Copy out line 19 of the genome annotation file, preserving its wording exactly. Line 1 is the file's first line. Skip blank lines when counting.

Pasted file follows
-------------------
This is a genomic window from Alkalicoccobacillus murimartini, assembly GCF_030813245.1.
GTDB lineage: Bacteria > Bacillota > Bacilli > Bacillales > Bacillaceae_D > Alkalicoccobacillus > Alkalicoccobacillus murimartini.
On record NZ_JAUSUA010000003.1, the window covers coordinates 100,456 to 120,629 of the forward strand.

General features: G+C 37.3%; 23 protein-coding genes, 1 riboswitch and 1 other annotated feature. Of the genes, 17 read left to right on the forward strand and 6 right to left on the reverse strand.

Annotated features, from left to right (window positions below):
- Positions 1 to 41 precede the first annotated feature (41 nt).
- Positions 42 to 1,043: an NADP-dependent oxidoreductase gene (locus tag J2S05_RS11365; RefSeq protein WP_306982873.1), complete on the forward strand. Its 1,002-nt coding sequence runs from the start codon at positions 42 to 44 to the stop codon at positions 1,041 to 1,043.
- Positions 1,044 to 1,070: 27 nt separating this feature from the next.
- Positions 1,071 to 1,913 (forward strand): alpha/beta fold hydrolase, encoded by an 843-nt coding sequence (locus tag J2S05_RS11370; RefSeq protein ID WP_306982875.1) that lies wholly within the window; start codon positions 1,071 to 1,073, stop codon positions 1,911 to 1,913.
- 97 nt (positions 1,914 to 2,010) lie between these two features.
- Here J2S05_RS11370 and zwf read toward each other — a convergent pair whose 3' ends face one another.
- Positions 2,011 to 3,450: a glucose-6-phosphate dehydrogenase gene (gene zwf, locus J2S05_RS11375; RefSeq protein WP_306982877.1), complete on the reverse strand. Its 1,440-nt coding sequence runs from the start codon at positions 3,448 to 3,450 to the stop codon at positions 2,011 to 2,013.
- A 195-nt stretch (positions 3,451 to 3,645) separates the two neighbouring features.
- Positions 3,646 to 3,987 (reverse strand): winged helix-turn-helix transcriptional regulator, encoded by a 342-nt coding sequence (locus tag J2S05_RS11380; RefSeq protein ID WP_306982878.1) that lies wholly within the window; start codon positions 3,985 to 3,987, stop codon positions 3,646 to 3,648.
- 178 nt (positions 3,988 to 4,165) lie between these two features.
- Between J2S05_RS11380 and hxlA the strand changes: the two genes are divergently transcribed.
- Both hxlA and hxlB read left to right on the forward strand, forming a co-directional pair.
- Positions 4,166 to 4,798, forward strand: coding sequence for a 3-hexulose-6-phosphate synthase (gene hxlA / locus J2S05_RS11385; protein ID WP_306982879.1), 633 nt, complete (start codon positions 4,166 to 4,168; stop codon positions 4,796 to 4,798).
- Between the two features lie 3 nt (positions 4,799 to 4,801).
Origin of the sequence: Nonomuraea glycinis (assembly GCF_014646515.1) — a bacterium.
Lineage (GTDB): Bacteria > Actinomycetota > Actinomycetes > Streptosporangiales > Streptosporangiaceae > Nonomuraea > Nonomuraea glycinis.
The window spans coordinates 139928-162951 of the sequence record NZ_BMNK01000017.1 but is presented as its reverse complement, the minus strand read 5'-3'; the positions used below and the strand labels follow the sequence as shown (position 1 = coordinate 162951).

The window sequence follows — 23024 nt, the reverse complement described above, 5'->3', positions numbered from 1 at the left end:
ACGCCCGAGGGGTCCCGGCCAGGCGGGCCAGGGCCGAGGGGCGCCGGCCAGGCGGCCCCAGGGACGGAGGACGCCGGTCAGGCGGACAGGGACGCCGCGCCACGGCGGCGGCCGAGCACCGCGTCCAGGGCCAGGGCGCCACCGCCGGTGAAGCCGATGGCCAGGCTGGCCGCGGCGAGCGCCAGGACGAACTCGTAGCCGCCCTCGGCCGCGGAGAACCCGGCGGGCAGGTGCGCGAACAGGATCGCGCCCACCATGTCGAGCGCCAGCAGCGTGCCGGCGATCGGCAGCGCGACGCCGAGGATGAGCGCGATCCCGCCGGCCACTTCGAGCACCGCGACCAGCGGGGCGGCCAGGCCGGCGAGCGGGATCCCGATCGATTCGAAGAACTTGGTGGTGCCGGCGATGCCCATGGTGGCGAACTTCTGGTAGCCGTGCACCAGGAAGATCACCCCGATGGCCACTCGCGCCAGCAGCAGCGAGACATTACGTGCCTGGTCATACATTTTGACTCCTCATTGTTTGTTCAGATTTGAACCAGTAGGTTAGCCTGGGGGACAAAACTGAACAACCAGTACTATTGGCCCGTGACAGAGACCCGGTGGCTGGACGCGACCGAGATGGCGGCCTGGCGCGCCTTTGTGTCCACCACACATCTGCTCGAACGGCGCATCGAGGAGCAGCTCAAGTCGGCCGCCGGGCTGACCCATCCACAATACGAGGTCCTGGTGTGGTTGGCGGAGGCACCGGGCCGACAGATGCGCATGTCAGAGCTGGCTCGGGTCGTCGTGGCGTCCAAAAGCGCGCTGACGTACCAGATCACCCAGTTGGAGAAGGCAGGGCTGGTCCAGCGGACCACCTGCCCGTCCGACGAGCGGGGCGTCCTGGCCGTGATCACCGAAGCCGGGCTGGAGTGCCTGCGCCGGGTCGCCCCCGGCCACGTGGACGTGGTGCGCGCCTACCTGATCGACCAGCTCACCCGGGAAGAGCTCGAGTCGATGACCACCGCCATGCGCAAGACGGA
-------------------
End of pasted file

- Between the two features lie 3 nt (positions 4,799 to 4,801).